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A rule having been granted for the said Zelotes Wetherell to appear and show cause why said sums of money have not been paid, and why he should not be commanded by the Court to pay the same.

Rivers for the petitioners cited sections 21st, 23d and 65th, of “an act to revise and amend the laws regulating Public Schools,” and admitted that the statute gave the Commissioner no direct authority to draw this order, but that the act having given an appeal from the Town Committee, who were competent to draw the order, the appeal to the Commissioner carried with it by implication the incidental power to draw the order of payment.

The Court having intimated that the proper mode of proceeding would have been for the Commissioner to have certified their decision back to the Town Committee, and that upon their refusal to draw an order for the payment of the sums decided to be due, a mandamus might issue to compel them so to do. The further hearing of the case was postponed, that the Court might ascertain the views which guided the School Commissioner in his proceedings. The case was heard Saturday, May 8th; and now, the Court having conferred with the School Commissioner, their judgment was delivered by Greene, C. J., (after stating the case. The difficulty which the Court experiences in this case, results from the 21st section of “The Act to revise and amend the law regulating Public Schools,” which defines the duties of the Town Committee.This section provides that the Town Committee shall draw orders upon the Town Treasurer for the payment of money due, in conformity with the law; Provided, that the Committee shall not be obliged to give any order until they are satisfied the services have actually been performed for which the money is to be paid.”. They are to decide when money is due, and, having so decided, to draw an order for its payment. And the 23d section of the same act prescribes, that “The Town Treasurer shall receive the money due from the State Treasury, and shall keep a separate account of all money appropriated by the State, or town, or otherwise, for Public Schools, and shall pay the same to the order of the School Committee." These two sections are exceedingly significant. The first prescribes who shall draw the orders, and the other what orders the Town Treasurer shall be bound to pay. The 65th section of the School Act gives an appeal from the decisions of the School Committee to the Commissioner, whose decision is to be final. But the Commissioner, by this section, has only authority to affirm or reverse the decisions of the Town Committee, but has no authority to draw orders; and any orders drawn by him, are not obligatory upon the Town Treasurer. We think the proper course for him is to adjudicate upon the appeal, and certify his decision to the Town Committee, requesting them to draw the order required, and, if they refuse, a mandamus may be granted to compel them to draw the order. Weeden for defendant.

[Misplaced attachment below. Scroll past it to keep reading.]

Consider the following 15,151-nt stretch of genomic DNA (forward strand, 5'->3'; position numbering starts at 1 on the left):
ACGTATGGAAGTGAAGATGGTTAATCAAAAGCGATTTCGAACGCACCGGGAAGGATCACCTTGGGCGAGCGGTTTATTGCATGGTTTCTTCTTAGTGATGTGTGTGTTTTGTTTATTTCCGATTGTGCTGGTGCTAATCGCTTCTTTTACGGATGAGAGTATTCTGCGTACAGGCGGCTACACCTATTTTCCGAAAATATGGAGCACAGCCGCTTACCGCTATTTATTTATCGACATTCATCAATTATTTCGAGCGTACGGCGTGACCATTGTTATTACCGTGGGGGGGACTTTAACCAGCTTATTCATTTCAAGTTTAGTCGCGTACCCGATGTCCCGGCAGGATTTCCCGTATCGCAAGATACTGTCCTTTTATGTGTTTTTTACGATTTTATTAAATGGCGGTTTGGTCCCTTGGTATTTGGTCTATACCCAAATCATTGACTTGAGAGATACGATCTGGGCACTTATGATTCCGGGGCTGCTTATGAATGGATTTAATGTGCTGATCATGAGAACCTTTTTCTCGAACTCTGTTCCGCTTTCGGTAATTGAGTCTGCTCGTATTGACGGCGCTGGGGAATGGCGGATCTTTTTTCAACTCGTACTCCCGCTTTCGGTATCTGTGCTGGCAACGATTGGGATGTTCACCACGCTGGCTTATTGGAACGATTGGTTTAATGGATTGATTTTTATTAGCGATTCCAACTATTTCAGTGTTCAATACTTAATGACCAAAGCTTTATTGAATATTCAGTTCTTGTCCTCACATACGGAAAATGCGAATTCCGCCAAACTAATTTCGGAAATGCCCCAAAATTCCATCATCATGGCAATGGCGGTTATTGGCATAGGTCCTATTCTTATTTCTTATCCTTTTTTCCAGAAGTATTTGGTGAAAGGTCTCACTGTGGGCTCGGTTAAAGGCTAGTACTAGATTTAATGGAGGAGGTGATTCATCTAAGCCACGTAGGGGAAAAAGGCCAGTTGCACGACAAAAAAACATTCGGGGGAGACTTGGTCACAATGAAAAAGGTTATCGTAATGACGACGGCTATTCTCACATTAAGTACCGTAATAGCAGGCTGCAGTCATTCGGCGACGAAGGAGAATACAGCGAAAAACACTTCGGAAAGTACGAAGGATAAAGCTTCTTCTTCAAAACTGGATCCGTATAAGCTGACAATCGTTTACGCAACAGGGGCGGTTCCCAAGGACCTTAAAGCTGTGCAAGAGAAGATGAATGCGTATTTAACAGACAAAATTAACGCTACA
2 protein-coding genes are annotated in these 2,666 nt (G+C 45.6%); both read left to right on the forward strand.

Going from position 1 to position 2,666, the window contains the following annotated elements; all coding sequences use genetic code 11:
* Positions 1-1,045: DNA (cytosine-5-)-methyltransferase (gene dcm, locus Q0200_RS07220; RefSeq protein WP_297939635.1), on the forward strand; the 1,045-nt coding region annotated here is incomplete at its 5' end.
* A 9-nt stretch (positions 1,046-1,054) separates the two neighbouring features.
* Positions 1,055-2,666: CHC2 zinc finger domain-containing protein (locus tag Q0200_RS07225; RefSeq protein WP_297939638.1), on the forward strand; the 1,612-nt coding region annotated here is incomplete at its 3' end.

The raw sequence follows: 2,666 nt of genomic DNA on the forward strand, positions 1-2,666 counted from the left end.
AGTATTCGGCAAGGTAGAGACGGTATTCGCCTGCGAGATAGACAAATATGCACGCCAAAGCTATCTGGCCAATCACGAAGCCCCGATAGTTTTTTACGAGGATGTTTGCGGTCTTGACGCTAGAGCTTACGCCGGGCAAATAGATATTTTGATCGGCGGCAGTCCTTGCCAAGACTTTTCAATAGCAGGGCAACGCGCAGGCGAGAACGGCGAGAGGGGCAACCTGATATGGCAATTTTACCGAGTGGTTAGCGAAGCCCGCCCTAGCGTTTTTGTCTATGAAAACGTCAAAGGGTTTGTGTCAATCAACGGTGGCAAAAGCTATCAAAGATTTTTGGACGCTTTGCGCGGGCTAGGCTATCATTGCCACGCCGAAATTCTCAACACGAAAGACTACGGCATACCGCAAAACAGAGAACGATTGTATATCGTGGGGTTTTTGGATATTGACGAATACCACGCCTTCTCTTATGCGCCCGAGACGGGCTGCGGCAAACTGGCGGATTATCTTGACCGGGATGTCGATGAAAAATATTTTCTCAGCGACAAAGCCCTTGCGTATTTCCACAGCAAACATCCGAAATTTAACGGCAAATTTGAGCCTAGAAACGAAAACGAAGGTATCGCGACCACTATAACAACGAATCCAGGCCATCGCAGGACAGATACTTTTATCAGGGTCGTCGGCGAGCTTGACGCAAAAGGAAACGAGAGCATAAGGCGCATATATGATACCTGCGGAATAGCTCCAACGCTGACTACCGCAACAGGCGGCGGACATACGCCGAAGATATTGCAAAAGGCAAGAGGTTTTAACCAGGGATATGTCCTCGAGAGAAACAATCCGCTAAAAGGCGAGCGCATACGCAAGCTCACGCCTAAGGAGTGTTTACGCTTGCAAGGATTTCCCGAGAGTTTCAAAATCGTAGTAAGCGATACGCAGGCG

NOTICES OF BOOKS. COLBURN'S DECIMAL SYSTEM OF NUMBERS :

A new work, by a gentleman well known to our teachers, by his valuable lectures at our Institutes. B. B. Mussey & Co. THE YOUNG LADIES' ELOCUTIONARY READER : INTRODUCTION TO

By Wm. and Anna U. ssell. Selections of pieces for reading, with instructions especially adapted to female voices. James Munroe & Co. A SELECTION OF ENGLISH SYNONYMS : Easy LESSONS IN REASONING. 3d American edition.

Two works, the former revised, and the latter written by Doctor Whately, the distinguished Archbishop of Dublin, author of the works on Logic and Rhetoric. James Munroe & Co. ELEMENTS OF INTELLECTUAL Philosophy, by Hubbard Winslow.

There are few works on the philosophy of the mind at present adapted to schools. The present appears to be an excellent manual and of convenient size for that purpose. OUTLINES OF PHYSICAL GEOGRAPHY, by John Q. Day.

The study of Physical Geography should be introduced in our schools. Teachers themselves should be acquainted with it. James Munroe & Co. AN INTRODUCTION TO GEOGRAPHY AND THE SCIENCE OF FORM: pre

pared from the most approved Prussian text-books. Prepared at the suggestion of Mr. Page, of the Albany Normal School, and re

comended by Professor B. Pierce. Boston: J. Munroe & Co. THE MEMORY OF WASHINGTON ; with Biographical Sketches of his

Mother and Wife. By N. Hervey. pp. 320. An interesting collection of anecdotes and incidents in the life of General Washington. We wish that some publishing house would prepare a cheap edition of the Farewell Address, for schools. Bosa ton: J. Munroe & Co. PARLEY'S FIRST BOOK OF HISTORY :